Part of the community of the living again, back at work, proudly close to his usual 175 pounds, briefcase in hand, bouncing again up the school steps to his office, he was included on trivial email memos, invited to the meetings he used to go to. The Dean even asked him to speak to a group of graduate students about how to apply for student aid and grants. Back when he was sickest, the night he was too weak to get himself up and into the bathroom and she guided his urine into an empty plastic bottle while he sat at the edge of the bed, the one thing he wanted to do was hit the baseball just one more time. It didn’t make a lot of sense; he was never a great player, merely adequate, but the ball and the swing, the green fields and the baseball diamond, recurred among the fever and the coughing with irrepressible spontaneity.
It had been almost a year of normal day-to-day living. The bone marrow transplant accomplished that, at least. The recent cough was mild enough to try to ignore, but he took a dose of Noscapine before he went to bed that night, the way he used to when it was bad. He’d have to go back to Charbonneau for another round of blood tests; there was no getting around it. If he were honest with himself, he would have to admit it was back. But he was still strong enough to take a few swings.
Their bedroom door was partially open. He pushed it with his foot, stepped gingerly into the room, and placed the water on the night table next to their bed.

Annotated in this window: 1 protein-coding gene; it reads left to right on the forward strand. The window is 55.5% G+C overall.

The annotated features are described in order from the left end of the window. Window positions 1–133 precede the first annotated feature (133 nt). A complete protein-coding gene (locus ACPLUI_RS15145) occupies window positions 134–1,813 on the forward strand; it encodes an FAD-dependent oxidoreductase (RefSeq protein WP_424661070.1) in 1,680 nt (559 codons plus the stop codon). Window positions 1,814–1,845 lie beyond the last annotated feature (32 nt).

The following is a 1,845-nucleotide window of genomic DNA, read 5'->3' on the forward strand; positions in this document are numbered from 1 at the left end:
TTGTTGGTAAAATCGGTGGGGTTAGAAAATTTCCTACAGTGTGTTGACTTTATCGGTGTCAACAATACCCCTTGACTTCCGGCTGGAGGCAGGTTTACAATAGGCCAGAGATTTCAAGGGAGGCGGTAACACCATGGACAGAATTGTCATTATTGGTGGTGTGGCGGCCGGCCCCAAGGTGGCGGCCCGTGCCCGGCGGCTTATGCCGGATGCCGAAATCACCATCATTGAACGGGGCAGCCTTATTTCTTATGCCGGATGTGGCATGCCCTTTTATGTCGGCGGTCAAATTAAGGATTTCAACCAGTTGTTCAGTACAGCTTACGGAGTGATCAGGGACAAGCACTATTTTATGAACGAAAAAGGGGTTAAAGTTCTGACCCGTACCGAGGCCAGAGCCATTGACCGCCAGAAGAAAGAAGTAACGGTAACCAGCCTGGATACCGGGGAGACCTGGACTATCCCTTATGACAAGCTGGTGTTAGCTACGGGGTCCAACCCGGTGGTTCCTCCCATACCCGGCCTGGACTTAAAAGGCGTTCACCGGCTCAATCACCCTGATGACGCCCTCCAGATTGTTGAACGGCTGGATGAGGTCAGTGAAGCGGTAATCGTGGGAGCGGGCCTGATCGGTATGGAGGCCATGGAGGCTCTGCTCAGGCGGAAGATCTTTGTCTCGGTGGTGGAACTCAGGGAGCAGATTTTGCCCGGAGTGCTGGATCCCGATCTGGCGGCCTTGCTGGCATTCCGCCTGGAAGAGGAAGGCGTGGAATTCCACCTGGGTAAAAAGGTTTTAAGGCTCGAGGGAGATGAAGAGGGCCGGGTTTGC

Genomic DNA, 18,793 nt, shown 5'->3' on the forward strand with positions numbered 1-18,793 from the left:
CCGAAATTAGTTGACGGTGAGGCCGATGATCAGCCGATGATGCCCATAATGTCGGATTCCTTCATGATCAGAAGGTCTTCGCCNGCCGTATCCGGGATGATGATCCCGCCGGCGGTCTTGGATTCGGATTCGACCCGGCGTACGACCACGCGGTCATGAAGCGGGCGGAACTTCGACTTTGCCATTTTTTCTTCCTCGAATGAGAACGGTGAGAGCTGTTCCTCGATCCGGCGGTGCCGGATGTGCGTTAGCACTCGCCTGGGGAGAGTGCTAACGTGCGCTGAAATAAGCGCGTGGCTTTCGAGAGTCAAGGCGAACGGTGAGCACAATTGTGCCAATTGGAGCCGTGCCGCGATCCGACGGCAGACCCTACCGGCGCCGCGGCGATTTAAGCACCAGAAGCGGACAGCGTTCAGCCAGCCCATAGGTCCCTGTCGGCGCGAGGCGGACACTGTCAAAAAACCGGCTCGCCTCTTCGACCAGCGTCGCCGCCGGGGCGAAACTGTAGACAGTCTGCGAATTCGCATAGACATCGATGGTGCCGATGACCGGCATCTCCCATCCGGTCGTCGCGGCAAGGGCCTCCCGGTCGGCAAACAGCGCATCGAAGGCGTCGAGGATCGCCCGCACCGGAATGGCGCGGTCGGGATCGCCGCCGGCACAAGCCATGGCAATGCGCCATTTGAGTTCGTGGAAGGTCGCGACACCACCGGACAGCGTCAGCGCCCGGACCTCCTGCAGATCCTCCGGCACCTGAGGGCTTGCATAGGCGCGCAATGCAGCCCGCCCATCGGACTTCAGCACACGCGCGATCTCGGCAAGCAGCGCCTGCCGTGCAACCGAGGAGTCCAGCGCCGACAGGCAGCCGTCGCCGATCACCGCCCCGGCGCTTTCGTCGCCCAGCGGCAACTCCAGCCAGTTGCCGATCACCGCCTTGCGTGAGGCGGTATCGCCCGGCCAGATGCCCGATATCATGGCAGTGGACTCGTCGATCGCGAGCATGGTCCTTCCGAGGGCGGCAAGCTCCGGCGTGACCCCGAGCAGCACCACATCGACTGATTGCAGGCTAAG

She was thinner than she’d ever been. Her eyebrows had turned grey. She looked more like her grandmother than the woman he married. He reached across her and grabbed the remote to turn off the television, but it didn’t work. She blinked. Her lips opened. He raised the cup of water to her mouth. He could see her nostrils flare before she sipped; the look on her face as if water were the only valuable thing on the planet. She took another sip, and opened her eyes.
He sat next to the bed, and tried the remote again. A man and a woman were arguing about infidelity and money. He walked over to the television and turned it off manually.
“I was watching that,” Rafaela said.
“You should have said something.”
“I just did.”
She pulled the blanket up over her nose to her eyes. When they were young, he would have laughed because it was cute. “It’s cold,” she said.
He stepped back and adjusted the thermostat. He had lowered it earlier, when she said she was warm. He turned the television back on. She didn’t seem as sick as she did a few minutes ago. Sometimes there was more hope than other times.
“Are you limping, baby?” she said.
“You looked like you were limping.”
He unfolded one of the light blankets stacked on the shelf beneath the tv, and placed it on top of her. He idly picked at the splinter in his foot.
“You’re making me nervous,” she said.
“How long has the floor been like that now?”
“I’ll fix it or sand it or something.”
“You should.” She reached for the glass of water and took a sip. Then, “Let me see that.”
“It’s just a splinter,” he said. “What’s to see?”
She pulled the foot toward her. He pretended to be falling off the chair. “Turn the light on, please, will you?” she said, and smiled at the pantomime.
She covered her eyes for a minute until she got used to the light, and ran her hand lightly over the sole of his foot. “I can feel it.”
“I can too.”